That said, my one wish would probably be to see more DIY projects on here. 🙂 Otherwise, I can’t wait to see what awesome weddings will be in store for us to admire in the future!

  4. OBB gave me permission to have a wedding that reflected everything that was lovely and fun and true about our relationship. It introduced me to vendors who would not only tolerate but celebrate those things. It gave me a community to plan and share and squeal and feel connected.

    Years later, when my husband left me and my life barely resembled what I thought it would be, OBB gave me permission to experience my divorce as authentically as I experienced my wedding and marriage. It gave me permission to heal without an influx of trite cliches or specific timeline of emotion. It not only tolerated but celebrated my path, my offbeat life path, by bringing me back to a safe place of nonjudgemental folks who were also living their own lives apart from those expectations.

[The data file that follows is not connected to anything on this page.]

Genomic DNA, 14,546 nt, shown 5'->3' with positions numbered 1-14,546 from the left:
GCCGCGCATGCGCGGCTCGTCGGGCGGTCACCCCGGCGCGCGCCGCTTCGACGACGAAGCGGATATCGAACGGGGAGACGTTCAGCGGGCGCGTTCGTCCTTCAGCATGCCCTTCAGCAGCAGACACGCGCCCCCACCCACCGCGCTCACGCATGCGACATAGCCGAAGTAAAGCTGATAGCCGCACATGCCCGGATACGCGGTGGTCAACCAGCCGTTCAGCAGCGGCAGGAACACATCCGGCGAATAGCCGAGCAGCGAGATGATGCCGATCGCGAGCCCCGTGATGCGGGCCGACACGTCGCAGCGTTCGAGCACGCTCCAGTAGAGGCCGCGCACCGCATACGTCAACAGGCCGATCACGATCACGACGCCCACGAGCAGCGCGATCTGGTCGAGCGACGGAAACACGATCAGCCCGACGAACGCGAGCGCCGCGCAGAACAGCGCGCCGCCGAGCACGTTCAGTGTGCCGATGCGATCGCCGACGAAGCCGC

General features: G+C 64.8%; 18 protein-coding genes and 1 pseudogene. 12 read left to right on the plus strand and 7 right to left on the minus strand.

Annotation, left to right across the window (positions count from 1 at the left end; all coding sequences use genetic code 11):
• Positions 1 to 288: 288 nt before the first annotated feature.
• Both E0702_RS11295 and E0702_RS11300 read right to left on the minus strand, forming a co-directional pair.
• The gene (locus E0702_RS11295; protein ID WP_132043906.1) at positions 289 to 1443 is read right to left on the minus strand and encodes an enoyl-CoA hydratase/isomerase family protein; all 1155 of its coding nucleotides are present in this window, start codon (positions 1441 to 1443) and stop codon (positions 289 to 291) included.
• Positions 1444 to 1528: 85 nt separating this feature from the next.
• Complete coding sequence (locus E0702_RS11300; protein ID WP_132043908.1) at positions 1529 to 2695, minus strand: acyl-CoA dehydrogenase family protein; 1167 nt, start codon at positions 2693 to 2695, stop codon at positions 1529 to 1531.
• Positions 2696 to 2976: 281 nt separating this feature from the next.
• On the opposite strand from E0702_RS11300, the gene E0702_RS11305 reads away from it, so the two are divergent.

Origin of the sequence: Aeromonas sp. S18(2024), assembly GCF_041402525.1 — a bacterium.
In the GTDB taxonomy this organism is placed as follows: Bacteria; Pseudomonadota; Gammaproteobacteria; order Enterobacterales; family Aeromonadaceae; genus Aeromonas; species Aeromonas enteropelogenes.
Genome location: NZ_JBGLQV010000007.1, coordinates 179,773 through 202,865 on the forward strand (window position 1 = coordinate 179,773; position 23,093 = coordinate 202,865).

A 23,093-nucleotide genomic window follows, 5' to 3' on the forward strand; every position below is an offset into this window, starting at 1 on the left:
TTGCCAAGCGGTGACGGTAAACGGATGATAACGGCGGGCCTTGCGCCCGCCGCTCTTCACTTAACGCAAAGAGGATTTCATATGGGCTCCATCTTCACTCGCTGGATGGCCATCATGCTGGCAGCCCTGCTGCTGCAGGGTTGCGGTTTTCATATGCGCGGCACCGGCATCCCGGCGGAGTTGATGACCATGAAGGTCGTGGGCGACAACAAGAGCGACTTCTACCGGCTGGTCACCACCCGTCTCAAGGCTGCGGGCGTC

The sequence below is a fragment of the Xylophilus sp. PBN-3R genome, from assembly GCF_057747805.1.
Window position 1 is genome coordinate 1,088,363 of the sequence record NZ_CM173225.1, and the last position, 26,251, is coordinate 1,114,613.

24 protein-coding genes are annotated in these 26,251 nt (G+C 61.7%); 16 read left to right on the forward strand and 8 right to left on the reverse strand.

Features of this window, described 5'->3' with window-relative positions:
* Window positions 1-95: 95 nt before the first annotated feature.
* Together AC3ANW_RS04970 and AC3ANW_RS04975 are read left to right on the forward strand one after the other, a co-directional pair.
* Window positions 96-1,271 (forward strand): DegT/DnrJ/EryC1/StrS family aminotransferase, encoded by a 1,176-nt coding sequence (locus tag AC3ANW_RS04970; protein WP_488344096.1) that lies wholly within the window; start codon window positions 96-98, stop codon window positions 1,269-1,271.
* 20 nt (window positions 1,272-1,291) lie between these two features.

And now, OBB has given me permission to feel excitement about the potential of a second wedding to a man who may or may not also leave me. Understanding that risk has enabled me to be courageous about the big conversations while ultimately serene about the things I can’t control (that is: another person, whether they love me, how many years we will have together and whether we will be separated by his choice, my choice, mutual choice, or neither (death, etc), and what my future life path will resemble regardless of my hopes or assumptions; I can plant the seeds for the garden I hope, but the wind has a way of bringing in weeds – I am now embracing all the beautiful weeds).